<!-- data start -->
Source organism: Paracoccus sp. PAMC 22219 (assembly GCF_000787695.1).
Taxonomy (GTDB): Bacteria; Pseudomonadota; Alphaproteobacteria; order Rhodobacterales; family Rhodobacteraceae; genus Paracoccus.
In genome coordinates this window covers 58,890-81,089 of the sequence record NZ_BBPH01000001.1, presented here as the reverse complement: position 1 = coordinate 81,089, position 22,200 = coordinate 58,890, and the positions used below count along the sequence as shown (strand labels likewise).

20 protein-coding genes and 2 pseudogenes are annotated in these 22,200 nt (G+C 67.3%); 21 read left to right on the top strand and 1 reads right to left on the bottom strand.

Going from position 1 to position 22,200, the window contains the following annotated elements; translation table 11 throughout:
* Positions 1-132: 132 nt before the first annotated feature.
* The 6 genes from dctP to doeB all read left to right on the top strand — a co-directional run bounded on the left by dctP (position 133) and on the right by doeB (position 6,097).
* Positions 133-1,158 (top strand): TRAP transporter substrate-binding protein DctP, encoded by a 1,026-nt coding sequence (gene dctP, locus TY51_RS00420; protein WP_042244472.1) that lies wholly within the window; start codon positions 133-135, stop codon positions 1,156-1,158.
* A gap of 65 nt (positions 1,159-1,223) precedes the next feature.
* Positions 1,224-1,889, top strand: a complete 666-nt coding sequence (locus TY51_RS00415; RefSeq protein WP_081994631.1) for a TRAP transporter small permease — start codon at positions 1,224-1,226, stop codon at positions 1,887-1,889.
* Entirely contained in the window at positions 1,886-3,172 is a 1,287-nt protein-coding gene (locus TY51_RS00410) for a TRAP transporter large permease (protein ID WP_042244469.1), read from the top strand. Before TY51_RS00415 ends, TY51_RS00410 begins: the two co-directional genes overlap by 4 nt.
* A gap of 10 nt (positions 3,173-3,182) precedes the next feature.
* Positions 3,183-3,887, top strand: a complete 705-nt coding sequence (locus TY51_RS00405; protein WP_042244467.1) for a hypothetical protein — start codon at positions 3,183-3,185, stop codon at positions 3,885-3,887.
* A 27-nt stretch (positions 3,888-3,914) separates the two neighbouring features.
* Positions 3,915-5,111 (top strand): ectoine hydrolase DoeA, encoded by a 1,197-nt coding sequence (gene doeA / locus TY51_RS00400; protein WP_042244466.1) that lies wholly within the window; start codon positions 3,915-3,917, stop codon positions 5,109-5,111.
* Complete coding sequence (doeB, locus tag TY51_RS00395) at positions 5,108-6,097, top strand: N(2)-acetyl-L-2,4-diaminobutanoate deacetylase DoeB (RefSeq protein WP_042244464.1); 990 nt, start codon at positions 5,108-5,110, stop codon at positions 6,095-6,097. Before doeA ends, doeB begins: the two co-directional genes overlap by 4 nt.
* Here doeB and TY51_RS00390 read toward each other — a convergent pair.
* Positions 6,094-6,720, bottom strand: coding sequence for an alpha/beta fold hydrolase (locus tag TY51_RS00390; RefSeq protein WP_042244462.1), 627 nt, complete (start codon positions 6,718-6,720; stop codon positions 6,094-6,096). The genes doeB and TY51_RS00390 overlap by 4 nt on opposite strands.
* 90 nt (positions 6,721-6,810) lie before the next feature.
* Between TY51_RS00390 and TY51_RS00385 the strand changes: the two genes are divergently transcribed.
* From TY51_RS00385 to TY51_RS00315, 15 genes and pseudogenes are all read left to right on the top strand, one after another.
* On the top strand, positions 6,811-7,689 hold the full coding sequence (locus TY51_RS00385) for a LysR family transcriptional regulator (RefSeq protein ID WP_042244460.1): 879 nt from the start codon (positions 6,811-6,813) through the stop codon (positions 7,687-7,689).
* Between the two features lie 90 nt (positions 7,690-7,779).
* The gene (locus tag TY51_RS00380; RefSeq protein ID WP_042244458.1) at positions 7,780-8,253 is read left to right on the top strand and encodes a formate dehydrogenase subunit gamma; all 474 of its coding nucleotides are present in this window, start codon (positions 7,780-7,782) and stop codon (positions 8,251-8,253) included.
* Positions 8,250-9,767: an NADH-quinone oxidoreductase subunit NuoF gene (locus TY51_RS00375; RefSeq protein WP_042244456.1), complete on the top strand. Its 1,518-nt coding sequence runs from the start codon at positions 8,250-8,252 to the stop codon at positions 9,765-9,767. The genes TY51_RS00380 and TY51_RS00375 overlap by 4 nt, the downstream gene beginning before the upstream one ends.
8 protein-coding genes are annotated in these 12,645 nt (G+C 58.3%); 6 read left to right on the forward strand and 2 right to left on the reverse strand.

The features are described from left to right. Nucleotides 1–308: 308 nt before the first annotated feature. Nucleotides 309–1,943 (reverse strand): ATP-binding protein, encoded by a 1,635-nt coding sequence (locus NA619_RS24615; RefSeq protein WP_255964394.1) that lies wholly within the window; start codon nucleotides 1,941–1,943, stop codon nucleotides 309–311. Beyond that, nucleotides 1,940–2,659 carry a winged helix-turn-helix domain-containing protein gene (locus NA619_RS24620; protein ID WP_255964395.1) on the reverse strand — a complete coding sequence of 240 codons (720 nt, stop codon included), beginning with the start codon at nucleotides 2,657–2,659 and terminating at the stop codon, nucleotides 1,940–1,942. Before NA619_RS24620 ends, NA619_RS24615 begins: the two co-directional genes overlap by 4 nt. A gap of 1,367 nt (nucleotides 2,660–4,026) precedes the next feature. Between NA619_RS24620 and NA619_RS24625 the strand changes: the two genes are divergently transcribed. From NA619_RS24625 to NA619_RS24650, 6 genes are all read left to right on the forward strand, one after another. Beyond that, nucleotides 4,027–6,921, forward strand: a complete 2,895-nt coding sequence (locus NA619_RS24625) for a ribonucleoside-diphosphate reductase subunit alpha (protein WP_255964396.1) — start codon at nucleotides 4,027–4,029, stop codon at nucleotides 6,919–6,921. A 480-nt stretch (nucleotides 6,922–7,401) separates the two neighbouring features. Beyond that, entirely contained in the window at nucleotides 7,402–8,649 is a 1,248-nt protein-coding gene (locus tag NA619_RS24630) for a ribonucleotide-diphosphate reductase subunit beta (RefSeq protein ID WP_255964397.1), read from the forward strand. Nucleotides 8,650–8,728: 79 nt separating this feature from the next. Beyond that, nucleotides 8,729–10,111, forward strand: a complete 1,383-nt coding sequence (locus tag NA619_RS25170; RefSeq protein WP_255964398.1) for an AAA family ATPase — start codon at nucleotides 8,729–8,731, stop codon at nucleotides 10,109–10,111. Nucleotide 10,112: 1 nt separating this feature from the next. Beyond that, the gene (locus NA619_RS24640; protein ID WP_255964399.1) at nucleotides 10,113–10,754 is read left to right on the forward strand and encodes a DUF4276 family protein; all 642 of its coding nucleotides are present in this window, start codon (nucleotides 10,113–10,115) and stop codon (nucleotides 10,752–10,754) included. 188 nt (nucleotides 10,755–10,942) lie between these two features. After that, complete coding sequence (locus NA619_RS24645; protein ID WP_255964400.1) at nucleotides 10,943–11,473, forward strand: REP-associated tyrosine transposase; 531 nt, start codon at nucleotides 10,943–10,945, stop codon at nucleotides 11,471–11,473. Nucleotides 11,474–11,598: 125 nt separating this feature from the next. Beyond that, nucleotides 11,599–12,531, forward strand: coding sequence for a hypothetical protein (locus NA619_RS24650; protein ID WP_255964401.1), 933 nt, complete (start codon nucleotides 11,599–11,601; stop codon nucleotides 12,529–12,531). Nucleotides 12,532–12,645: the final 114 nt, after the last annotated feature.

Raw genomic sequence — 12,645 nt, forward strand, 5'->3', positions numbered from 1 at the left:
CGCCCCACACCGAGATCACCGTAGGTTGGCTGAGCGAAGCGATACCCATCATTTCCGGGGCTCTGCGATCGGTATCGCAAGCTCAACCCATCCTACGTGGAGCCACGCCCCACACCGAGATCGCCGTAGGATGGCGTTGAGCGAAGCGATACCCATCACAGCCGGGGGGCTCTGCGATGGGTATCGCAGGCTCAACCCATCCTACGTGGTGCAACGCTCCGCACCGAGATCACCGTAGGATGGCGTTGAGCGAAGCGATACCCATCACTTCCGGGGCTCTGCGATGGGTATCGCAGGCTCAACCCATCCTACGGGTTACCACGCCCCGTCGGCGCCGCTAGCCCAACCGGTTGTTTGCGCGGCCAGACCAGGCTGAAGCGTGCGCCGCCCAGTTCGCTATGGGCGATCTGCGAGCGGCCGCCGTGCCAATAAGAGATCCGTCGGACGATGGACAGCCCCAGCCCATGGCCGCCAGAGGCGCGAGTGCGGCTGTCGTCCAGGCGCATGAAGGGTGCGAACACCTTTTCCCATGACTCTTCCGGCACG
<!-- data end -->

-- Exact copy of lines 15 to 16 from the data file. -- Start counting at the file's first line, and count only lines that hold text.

* Positions 3,915-5,111 (top strand): ectoine hydrolase DoeA, encoded by a 1,197-nt coding sequence (gene doeA / locus TY51_RS00400; protein WP_042244466.1) that lies wholly within the window; start codon positions 3,915-3,917, stop codon positions 5,109-5,111.
* Complete coding sequence (doeB, locus tag TY51_RS00395) at positions 5,108-6,097, top strand: N(2)-acetyl-L-2,4-diaminobutanoate deacetylase DoeB (RefSeq protein WP_042244464.1); 990 nt, start codon at positions 5,108-5,110, stop codon at positions 6,095-6,097. Before doeA ends, doeB begins: the two co-directional genes overlap by 4 nt.